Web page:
Unfortunately, there is no "diet for liver disease." Such an across-the-board diet simply does not exist. Many factors account for the unfeasibility of a standardized liver diet, including variations among the different types of liver disease (for example, alcoholic liver disease versus primary biliary cirrhosis) and the stage of the liver disease (for example, stable liver disease without much damage versus unstable decompensated cirrhosis). One's other medical disorders even if unrelated to their liver disease, such as diabetes or heart disease, must also be factored into any diet. Each person has her own individual nutritional requirements, and these requirements may change over time.
Notwithstanding the above information, an optimal diet for a person with stable liver disease (modifications to be made as per individualized needs) might contain all of the factors listed below.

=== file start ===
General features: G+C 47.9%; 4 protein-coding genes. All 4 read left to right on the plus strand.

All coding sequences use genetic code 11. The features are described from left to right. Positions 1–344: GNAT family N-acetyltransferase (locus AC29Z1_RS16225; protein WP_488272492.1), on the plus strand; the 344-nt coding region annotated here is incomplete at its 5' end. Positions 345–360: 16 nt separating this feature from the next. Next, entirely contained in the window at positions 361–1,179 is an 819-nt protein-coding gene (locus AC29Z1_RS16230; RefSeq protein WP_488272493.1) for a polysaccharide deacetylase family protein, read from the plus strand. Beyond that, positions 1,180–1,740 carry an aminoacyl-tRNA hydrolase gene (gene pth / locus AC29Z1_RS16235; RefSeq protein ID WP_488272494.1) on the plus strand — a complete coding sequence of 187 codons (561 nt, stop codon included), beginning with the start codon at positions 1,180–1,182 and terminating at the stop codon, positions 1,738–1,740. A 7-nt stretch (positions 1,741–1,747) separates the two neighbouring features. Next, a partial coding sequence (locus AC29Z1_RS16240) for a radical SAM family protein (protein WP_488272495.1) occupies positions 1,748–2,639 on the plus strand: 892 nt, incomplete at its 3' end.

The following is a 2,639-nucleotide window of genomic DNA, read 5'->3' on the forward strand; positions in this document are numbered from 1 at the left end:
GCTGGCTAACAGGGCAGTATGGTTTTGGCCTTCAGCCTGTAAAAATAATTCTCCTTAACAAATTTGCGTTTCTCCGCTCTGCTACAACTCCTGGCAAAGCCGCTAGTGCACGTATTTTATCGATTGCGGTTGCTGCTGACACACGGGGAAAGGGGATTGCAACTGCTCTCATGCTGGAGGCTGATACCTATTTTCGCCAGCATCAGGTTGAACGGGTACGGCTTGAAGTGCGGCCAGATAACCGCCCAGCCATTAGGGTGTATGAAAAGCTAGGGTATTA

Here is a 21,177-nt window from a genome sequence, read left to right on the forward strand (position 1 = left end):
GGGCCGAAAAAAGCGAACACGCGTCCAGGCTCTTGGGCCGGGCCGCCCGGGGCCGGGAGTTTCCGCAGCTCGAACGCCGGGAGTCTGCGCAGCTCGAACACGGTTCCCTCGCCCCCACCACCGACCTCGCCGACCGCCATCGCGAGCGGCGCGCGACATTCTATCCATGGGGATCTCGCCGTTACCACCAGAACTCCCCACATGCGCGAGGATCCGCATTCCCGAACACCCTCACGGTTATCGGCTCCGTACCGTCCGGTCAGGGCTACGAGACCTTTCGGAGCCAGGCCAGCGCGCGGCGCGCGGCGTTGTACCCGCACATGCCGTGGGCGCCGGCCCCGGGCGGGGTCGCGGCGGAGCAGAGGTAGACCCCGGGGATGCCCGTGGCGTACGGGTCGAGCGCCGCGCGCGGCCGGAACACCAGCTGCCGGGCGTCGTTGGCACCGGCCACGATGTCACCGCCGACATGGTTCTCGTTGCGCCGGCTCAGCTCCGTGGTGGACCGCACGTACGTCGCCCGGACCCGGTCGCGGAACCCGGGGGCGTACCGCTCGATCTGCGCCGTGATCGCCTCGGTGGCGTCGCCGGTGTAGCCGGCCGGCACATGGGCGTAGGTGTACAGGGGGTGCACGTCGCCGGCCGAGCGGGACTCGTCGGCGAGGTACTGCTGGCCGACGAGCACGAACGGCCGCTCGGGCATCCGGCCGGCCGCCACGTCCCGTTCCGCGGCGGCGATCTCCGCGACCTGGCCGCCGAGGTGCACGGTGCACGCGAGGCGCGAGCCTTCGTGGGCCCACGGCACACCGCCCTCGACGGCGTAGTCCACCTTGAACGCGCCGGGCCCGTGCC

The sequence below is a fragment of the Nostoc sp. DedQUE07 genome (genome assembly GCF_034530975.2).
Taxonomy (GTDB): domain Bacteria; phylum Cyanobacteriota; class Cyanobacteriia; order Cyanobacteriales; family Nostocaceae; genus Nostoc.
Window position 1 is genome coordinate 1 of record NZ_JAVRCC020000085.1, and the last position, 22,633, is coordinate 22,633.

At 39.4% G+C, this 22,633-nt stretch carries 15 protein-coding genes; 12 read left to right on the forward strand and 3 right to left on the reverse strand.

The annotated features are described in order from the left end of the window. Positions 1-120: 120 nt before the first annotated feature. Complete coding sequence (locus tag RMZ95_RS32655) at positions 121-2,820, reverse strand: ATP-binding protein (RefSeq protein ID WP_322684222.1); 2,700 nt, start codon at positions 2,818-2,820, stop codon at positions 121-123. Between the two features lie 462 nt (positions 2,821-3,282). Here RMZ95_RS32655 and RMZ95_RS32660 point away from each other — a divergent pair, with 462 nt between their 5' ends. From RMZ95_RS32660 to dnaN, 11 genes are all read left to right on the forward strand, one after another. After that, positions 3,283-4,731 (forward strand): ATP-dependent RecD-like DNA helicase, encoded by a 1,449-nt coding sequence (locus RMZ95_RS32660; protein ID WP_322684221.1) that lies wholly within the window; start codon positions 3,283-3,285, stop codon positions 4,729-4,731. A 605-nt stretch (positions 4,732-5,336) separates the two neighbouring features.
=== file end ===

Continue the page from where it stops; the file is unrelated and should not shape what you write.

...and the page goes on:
• 60- to 70-percent carbohydrates-primarily complex carbohydrates, such as pasta and whole-grain breads.
• 20- to 30-percent protein-only lean animal protein and/or vegetable protein If encephalopathy ( brain fog ) is present vegetable protein is preferred.
• 10- to 20-percent polyunsaturated fat.
• 8- to 12 eight-ounce glasses of water per day.
• 1,000 to 1,500 milligrams of sodium per day If ascites is present, 500mg or less is preferable.
• Avoidance of excessive amounts of vitamins and minerals, especially vitamin A, vitamin B3, and iron.
• No alcohol.
• Avoidance of processed food.
• Liberal consumption of fresh organic fruits and vegetables.
• Vitamin D and calcium supplement.
• Vitamin C
• an antioxidant such as vitamin E or CoQ 10
• Glucosamine chondroitin